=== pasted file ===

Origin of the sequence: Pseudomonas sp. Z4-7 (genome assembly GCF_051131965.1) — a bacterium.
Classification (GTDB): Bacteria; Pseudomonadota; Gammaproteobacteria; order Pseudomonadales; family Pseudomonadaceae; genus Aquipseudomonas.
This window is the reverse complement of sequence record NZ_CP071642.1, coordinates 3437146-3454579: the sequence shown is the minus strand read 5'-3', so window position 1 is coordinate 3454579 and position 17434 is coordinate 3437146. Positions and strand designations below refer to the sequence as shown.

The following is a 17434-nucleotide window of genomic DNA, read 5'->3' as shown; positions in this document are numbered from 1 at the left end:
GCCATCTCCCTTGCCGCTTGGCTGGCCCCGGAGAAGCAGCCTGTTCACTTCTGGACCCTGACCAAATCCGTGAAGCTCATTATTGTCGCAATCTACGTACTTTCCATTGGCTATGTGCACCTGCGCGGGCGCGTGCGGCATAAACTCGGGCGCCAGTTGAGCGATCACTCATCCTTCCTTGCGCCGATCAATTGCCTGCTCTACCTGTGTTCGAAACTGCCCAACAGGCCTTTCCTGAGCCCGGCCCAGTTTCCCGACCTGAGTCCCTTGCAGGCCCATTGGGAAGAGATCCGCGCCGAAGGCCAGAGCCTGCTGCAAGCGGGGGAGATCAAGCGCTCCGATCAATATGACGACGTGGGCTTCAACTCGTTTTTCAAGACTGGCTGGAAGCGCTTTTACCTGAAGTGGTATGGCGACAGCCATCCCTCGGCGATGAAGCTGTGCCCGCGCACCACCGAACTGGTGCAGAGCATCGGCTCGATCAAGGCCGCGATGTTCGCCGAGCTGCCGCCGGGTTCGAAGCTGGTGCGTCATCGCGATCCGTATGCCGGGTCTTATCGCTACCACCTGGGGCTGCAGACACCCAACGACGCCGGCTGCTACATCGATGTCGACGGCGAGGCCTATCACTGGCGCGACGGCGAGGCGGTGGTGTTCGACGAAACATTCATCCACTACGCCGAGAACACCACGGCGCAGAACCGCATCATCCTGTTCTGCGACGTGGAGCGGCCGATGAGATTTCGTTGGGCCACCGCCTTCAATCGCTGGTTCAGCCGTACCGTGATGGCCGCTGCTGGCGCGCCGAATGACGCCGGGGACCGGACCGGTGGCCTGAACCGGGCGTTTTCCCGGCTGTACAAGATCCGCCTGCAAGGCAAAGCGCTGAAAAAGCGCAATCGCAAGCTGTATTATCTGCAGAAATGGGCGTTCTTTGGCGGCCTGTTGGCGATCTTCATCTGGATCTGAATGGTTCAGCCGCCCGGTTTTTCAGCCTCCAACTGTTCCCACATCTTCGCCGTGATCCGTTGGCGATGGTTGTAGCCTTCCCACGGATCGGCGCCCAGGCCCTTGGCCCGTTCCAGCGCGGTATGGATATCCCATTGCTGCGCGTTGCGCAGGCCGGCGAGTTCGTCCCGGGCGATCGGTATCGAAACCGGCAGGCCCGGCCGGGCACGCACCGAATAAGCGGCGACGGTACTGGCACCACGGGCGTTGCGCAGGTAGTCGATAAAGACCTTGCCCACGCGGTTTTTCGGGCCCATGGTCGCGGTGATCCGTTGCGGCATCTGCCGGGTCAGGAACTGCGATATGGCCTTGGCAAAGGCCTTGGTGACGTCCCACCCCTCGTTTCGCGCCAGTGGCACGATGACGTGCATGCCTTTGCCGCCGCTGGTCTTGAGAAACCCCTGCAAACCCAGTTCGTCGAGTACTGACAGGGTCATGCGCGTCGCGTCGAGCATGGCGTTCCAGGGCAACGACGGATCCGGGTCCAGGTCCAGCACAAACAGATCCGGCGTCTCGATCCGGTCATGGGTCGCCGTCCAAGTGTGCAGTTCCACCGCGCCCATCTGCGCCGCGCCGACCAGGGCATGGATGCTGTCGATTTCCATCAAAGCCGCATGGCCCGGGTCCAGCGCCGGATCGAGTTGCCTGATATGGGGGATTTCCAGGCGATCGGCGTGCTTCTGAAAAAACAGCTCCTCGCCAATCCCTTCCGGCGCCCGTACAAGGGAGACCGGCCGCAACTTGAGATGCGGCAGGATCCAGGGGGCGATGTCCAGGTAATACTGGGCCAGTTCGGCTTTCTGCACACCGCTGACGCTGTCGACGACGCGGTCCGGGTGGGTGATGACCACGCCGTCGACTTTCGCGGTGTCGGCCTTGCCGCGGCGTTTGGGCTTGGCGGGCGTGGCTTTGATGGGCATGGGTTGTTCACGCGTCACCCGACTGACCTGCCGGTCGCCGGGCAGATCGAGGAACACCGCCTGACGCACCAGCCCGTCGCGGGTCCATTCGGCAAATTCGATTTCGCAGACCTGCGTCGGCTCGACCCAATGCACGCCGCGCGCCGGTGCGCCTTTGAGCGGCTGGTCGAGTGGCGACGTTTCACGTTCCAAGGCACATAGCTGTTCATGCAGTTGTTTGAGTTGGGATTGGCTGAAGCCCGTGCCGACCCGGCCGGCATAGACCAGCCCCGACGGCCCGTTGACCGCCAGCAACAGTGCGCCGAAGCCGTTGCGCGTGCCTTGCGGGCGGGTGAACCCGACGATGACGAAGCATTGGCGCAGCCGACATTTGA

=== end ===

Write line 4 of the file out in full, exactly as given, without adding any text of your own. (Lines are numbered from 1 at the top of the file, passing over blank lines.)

The following is a 17434-nucleotide window of genomic DNA, read 5'->3' as shown; positions in this document are numbered from 1 at the left end: